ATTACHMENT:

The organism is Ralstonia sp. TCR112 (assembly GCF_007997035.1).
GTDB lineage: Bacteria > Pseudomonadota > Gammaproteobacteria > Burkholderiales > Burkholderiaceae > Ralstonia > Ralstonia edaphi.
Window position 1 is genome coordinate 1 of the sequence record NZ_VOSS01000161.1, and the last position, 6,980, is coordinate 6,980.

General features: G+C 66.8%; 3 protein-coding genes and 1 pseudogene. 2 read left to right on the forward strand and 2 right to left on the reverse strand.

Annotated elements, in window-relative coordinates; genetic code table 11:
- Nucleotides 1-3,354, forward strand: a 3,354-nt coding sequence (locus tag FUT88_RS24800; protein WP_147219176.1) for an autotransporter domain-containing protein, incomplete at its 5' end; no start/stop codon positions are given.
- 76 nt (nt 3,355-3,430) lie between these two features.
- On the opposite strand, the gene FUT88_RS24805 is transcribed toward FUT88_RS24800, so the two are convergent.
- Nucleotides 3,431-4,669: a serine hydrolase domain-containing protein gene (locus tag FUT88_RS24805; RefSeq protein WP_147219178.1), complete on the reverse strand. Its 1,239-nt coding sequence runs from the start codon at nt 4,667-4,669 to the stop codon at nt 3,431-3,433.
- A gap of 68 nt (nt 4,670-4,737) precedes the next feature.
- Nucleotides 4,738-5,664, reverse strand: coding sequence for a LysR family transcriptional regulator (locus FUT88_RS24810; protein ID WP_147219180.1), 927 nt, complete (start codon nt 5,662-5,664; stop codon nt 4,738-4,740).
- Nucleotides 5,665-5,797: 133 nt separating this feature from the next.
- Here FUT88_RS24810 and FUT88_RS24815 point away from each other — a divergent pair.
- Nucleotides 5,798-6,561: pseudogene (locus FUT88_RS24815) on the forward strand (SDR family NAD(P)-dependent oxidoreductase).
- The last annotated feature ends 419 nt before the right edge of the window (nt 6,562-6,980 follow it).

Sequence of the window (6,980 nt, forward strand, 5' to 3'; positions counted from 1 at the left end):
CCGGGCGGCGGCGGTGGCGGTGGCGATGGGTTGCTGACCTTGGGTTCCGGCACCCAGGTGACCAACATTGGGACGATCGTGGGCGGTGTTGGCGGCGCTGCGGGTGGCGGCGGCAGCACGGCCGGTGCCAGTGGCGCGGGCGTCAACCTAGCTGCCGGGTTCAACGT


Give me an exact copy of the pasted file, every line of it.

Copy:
The organism is Ralstonia sp. TCR112 (assembly GCF_007997035.1).
GTDB lineage: Bacteria > Pseudomonadota > Gammaproteobacteria > Burkholderiales > Burkholderiaceae > Ralstonia > Ralstonia edaphi.
Window position 1 is genome coordinate 1 of the sequence record NZ_VOSS01000161.1, and the last position, 6,980, is coordinate 6,980.

General features: G+C 66.8%; 3 protein-coding genes and 1 pseudogene. 2 read left to right on the forward strand and 2 right to left on the reverse strand.

Annotated elements, in window-relative coordinates; genetic code table 11:
- Nucleotides 1-3,354, forward strand: a 3,354-nt coding sequence (locus tag FUT88_RS24800; protein WP_147219176.1) for an autotransporter domain-containing protein, incomplete at its 5' end; no start/stop codon positions are given.
- 76 nt (nt 3,355-3,430) lie between these two features.
- On the opposite strand, the gene FUT88_RS24805 is transcribed toward FUT88_RS24800, so the two are convergent.
- Nucleotides 3,431-4,669: a serine hydrolase domain-containing protein gene (locus tag FUT88_RS24805; RefSeq protein WP_147219178.1), complete on the reverse strand. Its 1,239-nt coding sequence runs from the start codon at nt 4,667-4,669 to the stop codon at nt 3,431-3,433.
- A gap of 68 nt (nt 4,670-4,737) precedes the next feature.
- Nucleotides 4,738-5,664, reverse strand: coding sequence for a LysR family transcriptional regulator (locus FUT88_RS24810; protein ID WP_147219180.1), 927 nt, complete (start codon nt 5,662-5,664; stop codon nt 4,738-4,740).
- Nucleotides 5,665-5,797: 133 nt separating this feature from the next.
- Here FUT88_RS24810 and FUT88_RS24815 point away from each other — a divergent pair.
- Nucleotides 5,798-6,561: pseudogene (locus FUT88_RS24815) on the forward strand (SDR family NAD(P)-dependent oxidoreductase).
- The last annotated feature ends 419 nt before the right edge of the window (nt 6,562-6,980 follow it).

Sequence of the window (6,980 nt, forward strand, 5' to 3'; positions counted from 1 at the left end):
CCGGGCGGCGGCGGTGGCGGTGGCGATGGGTTGCTGACCTTGGGTTCCGGCACCCAGGTGACCAACATTGGGACGATCGTGGGCGGTGTTGGCGGCGCTGCGGGTGGCGGCGGCAGCACGGCCGGTGCCAGTGGCGCGGGCGTCAACCTAGCTGCCGGGTTCAACGT